The advent of COVID-19 has resulted in University of Otago researchers, in collaboration with others in New Zealand, fast-tracking development of a smartphone application (app) to help improve care for people with Crohn’s disease and ulcerative colitis (also called inflammatory bowel disease or IBD), as fewer of them will be able to meet with specialists.
With the help of Crohn’s and Colitis NZ Charitable Trust, a charity organisation supporting people with IBD in New Zealand and IT company Stratos Technology Partners, the app is being launched nationally this month with significant interest from both patients and healthcare providers. Interested people need to contact their specialist or IBD nurse to get the app.
IBDsmart, an app for symptom monitoring for patients with IBD has been developed by a team of researchers led by Head of the Department of Medicine and Gastroenterologist, Professor Michael Schultz.
A nationwide trial involving 100 patients compared those using IBDsmart with those seen in person by a specialist. After one year, there was no difference in health outcomes. These results were recently published in the international science journal, Inflammatory Bowel Diseases.
Professor Schultz explains there are more than 20,000 patients with IBD in New Zealand with numbers increasing about 5.6 per cent annually.
“COVID-19 doesn’t allow us to see patients in person as most of our patients belong to the group classified as vulnerable due to their immunosuppressive medications.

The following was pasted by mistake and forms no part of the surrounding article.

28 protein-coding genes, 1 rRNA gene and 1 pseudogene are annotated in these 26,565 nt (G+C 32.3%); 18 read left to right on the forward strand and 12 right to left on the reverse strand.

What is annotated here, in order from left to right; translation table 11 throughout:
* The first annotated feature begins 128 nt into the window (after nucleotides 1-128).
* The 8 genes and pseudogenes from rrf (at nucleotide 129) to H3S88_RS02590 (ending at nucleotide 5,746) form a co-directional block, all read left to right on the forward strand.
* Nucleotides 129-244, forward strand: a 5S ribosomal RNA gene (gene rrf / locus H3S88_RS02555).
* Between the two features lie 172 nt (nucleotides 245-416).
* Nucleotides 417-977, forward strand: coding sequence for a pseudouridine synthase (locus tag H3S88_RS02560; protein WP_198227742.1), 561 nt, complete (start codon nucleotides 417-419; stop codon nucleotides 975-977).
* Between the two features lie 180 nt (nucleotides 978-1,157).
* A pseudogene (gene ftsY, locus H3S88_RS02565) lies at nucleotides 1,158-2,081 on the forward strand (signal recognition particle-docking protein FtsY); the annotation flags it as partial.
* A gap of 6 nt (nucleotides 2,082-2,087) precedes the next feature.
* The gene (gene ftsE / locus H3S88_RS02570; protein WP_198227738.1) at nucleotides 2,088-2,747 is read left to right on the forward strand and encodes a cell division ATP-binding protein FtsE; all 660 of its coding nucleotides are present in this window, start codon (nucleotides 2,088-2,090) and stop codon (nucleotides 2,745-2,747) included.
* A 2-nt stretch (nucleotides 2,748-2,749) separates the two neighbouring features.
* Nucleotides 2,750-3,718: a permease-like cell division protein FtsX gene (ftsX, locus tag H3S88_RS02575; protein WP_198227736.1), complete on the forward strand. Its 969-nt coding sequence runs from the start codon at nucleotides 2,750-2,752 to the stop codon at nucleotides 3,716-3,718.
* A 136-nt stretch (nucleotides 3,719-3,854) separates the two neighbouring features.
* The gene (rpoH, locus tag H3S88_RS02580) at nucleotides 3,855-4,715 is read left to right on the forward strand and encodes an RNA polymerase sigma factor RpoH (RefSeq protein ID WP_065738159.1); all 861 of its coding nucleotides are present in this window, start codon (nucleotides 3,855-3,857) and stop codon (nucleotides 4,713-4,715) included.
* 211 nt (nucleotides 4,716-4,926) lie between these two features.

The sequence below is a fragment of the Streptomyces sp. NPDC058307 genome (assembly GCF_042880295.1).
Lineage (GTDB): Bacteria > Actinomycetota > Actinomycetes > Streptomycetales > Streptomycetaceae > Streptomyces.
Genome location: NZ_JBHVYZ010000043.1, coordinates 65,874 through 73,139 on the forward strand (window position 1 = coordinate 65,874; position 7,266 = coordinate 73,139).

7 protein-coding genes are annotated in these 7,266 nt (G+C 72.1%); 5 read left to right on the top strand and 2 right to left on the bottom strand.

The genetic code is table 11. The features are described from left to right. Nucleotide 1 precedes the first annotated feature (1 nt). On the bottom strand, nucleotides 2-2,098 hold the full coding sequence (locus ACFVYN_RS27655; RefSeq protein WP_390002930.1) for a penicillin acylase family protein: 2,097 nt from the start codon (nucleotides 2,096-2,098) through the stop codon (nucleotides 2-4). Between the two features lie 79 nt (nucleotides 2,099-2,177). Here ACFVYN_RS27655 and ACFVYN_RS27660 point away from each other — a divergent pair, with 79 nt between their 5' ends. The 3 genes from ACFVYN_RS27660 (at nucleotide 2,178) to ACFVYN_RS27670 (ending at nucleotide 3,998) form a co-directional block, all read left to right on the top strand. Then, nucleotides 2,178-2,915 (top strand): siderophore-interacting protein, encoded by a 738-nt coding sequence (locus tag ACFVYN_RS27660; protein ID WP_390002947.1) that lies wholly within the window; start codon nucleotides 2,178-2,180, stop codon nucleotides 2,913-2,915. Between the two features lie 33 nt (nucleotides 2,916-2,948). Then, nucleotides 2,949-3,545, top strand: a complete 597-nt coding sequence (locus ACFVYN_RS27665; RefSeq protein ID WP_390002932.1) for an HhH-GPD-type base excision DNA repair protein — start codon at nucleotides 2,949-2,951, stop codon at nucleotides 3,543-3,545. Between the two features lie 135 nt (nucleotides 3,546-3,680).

“IBDsmart would provide an ideal platform to support telephone consultations. In case of a flare-up, healthcare providers would know in an instant what the problems are due to the answers given and submitted through the app, but also through the free-text option.”
Similar for regular monitoring, the app would ensure that patients with problems can be separated from patients with no problems and these patients given priority for an outpatient appointment.
Crohn’s and Colitis NZ’s chairperson Dr Richard Stein says his organisation strongly supports the initiative. Crohn’s disease and ulcerative colitis are life-long diseases that cause diarrhoea, extreme urgency and abdominal pain. While many people with IBD are stable on medication, flare-ups are common and often unpredictable, he explains.
“Flares that go unchecked frequently result in emergency room visits, hospitalisations and surgeries, all of which can often be avoided with timely intervention.
“In the current COVID-19 climate, many people are scared to go to their supermarket, much less go to the hospital for an appointment. Compounding the problem are long waiting lists for appointments and a critical shortage of gastroenterologists.
“IBDsmart will circumvent many of these issues. Patients who become unwell will have immediate access to their specialist, in time for their disease to be managed before more aggressive intervention will be needed. They will not need to schedule and wait, sometimes weeks, before getting appointment.”
The organisation has been seeking financial support to roll out IBDsmart nationally at no cost to the public. Funding has been received from Waitemata and Canterbury District Health Boards and the NZ Society for Gastroenterology to finalise some software upgrades, buy licenses and install a troubleshooting hotline.
Other people involved in the development of the app include Professor Holger Regenbrecht and Associate Professor Tobias Langlotz, from the University’s Department of Information Sciences; University of Otago, Christchurch gastroenterologist Professor Murray Barclay; Waitemata DHB gastroenterologist Dr Russell Walmsley and Southern DHB specialist IBD nurse Christine Ho.